Happy Voting Day, everyone!
I first went to my local polling place at 10:30 AM. The line was wrapped around the parking lot, it looked like at least a two-hour wait, and rain was likely. I was, in one sense, pleased to see such a huge turnout, but I also wondered why our local election officials hadn't made better arrangements. I didn't want to wait for two hours in the rain, and couldn't find a place to park, so I decided to return later.
At 2:30 PM, things were better, so I got into line. The polling location was an elementary school cafetorium. As I walked through the line, I looked at the decorations and other items on the walls. The theme was "Rock and Roll", with paper cutouts of acoustic guitars and record albums (how many elementary school kids have ever seen a vinyl record?). The menu for the previous day's lunch included a "chix sandwich", which made me wonder if the meat came from the same animal that is the source of McNuggets.
During my 45 minutes or so in line, I thought a lot about the voting process. My thoughts drifted toward cynicism. I thought about the futility of voting in a state that will probably go 60% Bush. I thought about the fact that in most of the local races, the incumbent was running unopposed.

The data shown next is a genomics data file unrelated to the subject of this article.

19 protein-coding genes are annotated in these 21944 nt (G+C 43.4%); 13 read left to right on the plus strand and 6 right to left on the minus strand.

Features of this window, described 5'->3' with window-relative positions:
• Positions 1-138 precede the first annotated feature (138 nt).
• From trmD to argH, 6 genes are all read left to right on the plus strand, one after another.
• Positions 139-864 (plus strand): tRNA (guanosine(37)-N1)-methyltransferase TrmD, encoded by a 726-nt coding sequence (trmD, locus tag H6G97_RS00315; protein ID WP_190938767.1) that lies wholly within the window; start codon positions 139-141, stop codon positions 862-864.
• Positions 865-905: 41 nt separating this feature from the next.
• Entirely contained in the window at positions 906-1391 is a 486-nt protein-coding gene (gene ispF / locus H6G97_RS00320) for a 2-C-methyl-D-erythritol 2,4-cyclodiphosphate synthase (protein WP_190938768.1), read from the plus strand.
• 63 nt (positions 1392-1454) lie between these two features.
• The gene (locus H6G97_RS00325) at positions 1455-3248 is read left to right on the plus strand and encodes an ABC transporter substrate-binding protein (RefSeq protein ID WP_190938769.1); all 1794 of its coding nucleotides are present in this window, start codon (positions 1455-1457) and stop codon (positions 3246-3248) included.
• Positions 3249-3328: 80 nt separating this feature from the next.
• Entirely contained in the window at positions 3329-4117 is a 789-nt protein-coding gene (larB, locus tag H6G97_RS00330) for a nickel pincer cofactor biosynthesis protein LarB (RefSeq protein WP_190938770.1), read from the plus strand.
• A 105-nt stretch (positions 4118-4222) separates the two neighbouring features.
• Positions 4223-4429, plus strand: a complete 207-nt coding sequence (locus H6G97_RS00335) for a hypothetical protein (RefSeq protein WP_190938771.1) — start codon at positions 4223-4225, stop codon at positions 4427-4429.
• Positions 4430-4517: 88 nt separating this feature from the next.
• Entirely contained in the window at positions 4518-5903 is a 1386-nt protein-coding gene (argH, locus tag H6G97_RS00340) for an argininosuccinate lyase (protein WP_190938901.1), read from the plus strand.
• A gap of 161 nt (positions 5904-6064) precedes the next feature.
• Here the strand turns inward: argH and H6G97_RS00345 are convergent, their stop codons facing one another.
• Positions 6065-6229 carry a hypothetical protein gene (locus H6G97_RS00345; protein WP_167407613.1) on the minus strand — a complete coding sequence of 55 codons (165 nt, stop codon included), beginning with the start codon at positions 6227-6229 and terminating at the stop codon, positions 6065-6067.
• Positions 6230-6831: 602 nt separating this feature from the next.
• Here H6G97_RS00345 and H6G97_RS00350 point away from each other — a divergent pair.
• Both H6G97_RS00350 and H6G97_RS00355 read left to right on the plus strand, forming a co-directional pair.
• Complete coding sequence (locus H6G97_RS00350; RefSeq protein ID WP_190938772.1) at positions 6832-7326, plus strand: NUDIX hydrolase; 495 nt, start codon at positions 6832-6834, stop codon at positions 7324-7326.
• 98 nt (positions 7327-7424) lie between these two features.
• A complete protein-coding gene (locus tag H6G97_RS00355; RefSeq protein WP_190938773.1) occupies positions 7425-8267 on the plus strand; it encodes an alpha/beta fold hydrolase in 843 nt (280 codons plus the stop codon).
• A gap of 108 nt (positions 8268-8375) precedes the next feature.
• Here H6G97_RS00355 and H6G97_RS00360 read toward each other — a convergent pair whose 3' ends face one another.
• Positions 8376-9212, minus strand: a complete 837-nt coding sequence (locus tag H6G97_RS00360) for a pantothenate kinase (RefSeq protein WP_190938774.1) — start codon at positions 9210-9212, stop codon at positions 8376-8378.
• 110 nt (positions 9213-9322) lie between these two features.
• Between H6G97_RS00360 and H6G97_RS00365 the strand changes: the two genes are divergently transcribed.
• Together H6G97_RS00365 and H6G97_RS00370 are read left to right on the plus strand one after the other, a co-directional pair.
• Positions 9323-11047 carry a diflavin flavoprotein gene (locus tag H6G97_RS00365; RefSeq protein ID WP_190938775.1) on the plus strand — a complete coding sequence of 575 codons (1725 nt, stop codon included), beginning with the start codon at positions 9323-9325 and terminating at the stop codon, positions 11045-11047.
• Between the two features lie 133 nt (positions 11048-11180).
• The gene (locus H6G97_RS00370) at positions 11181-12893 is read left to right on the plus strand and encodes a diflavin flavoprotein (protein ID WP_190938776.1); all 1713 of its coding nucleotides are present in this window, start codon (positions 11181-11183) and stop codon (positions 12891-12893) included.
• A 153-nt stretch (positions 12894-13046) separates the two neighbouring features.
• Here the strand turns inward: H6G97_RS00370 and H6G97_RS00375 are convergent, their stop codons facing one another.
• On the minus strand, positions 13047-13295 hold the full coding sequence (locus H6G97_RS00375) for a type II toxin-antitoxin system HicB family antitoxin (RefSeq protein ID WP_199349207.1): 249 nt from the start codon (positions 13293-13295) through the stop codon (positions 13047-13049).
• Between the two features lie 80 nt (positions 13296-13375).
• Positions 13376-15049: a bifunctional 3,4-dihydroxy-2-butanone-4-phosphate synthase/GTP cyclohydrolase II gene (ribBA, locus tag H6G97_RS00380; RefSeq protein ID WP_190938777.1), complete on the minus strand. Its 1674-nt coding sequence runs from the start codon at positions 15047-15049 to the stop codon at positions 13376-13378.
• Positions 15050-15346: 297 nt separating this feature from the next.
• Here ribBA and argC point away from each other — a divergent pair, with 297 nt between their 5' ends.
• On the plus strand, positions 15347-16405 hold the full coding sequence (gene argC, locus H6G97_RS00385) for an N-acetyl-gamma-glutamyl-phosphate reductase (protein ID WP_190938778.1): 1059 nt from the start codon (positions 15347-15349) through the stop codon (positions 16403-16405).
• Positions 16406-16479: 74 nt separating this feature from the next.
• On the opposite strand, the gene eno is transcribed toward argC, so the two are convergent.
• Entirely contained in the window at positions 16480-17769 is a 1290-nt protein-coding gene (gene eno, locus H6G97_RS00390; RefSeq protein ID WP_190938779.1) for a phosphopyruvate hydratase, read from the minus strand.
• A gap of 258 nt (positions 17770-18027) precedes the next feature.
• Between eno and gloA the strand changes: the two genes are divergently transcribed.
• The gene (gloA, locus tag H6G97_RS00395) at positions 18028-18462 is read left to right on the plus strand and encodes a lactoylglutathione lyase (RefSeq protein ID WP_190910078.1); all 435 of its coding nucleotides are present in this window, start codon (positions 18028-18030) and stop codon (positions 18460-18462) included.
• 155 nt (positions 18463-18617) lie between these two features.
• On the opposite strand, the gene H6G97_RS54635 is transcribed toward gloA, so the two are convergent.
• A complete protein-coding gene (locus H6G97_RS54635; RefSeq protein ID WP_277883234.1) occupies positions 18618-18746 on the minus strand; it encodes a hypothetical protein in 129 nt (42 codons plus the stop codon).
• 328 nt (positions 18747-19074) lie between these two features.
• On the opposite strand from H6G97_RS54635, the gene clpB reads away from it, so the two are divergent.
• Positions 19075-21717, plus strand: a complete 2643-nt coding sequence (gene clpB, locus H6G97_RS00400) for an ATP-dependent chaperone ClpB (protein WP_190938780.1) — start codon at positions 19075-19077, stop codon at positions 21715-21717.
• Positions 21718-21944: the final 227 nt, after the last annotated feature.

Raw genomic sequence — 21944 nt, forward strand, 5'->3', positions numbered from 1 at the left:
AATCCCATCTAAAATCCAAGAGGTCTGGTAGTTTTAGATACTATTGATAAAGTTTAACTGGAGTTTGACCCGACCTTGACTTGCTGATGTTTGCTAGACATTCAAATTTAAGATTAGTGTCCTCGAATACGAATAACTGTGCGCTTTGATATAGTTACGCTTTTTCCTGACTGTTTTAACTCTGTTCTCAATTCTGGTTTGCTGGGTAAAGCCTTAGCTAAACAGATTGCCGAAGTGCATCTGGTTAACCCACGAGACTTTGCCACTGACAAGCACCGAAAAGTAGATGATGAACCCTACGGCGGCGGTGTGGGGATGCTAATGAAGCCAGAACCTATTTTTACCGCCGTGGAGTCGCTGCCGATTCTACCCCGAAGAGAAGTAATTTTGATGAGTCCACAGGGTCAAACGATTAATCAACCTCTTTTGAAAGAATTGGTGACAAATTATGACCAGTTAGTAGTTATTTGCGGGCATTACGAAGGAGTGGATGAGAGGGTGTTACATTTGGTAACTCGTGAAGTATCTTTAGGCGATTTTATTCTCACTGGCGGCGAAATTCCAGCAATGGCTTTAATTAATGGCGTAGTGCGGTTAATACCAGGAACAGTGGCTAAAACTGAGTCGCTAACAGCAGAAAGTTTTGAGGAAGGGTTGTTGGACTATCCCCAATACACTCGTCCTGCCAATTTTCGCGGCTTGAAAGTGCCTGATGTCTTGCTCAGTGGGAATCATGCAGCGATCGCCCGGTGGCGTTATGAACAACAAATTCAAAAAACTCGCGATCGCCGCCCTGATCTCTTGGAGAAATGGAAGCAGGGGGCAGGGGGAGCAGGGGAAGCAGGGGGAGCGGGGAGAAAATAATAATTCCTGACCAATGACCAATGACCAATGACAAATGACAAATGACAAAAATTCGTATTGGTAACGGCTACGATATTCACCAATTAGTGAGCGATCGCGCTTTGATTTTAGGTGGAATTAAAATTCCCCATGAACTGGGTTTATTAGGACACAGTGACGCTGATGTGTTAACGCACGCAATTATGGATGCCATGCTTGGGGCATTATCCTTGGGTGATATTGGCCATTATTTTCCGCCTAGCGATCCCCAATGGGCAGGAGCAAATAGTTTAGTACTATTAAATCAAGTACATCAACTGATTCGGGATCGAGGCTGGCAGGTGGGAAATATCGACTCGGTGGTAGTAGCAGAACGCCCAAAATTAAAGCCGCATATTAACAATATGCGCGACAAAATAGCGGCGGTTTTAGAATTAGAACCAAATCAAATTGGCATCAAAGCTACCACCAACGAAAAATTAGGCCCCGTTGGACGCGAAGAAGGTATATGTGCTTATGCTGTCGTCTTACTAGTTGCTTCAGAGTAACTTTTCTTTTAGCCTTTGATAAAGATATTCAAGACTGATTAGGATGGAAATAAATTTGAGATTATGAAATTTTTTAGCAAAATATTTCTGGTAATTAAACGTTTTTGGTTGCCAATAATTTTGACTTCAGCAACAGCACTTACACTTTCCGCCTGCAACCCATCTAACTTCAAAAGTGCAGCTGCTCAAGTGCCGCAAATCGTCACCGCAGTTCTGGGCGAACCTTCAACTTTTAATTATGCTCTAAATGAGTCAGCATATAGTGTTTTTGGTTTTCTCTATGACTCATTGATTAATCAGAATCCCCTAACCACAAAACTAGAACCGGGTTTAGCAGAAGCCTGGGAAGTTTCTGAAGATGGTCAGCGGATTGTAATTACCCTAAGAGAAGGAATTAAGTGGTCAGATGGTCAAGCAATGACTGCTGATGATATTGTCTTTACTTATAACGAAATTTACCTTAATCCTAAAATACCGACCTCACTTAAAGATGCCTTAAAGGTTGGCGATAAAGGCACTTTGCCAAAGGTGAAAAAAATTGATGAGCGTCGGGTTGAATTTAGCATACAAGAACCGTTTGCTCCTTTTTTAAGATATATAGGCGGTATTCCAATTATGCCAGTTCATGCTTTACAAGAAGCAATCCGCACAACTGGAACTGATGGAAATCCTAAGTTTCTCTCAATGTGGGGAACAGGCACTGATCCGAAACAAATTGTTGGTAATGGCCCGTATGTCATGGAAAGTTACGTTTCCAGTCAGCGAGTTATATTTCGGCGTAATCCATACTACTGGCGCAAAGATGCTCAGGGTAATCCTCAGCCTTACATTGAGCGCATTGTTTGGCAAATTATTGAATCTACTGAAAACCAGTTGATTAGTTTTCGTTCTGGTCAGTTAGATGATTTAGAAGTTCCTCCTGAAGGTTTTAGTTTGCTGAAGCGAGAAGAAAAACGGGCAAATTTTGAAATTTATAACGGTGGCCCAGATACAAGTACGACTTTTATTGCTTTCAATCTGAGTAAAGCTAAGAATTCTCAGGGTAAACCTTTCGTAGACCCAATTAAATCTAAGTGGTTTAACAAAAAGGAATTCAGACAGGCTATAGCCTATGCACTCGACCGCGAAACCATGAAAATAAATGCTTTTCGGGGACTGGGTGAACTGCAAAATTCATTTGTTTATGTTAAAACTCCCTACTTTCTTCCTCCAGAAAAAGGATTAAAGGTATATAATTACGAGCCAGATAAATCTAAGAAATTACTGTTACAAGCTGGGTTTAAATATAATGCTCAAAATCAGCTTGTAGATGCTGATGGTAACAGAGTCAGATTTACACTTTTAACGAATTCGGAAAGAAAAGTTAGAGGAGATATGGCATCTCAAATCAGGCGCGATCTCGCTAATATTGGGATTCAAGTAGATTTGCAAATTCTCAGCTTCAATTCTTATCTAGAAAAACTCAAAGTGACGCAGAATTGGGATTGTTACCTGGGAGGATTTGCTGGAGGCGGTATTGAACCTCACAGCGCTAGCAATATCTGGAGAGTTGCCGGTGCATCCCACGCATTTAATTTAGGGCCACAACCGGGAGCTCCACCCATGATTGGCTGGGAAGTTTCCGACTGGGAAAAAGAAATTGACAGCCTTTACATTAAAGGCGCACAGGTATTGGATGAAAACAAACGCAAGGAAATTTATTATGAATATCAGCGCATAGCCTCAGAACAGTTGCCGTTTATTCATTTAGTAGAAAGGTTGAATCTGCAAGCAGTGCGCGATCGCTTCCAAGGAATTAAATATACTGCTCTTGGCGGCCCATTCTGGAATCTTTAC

I did have a pleasant Democracy Moment: as I neared the end of the line, the woman behind me said "Excuse me, this is my first time voting in this country. Can you tell me where I go?" I suddenly felt very proud to be welcoming a newcomer to the wonderful world of freedom and democracy. (For all I know, she may have come from a country that is more free and democratic than the USA, but I took my duties as Ambassador of American Glory very seriously.) I wasn't sure exactly what we had to do, so I explained that the procedures were different in every location, and if we'd just go to the first table and do what the election workers said, they would tell us what to do next. She thanked me as we walked forward to the table to fill out our voter forms, and my cynicism was gone.
It returned when I was handed my "voting card", a smart card for the paper-free touch-screen voting machines. The machines were easy to use, and I have no reason to believe they are any less secure than the punch cards we had in previous elections, but I left with the feeling that my vote hadn't really been registered by the machine. Maybe it's just a side effect of being a computer programmer, but I have absolutely no trust in these things.
So now we'll have to sit back and see who wins the first vote count. Then who wins the second vote count. Then the first lawsuit, and so on. Several bloggers I read seem to think that things are leaning toward Kerry, but they're pro-Kerry so I can't believe them.
I am left with good feelings about the day. Even with my cynicism, I was impressed with the cheerfulness and courtesy of the other people in line. There were no loudmouth idiots expounding simplistic views, or people who have nothing to do but belittle the views of others. I think there's hope for civility in America.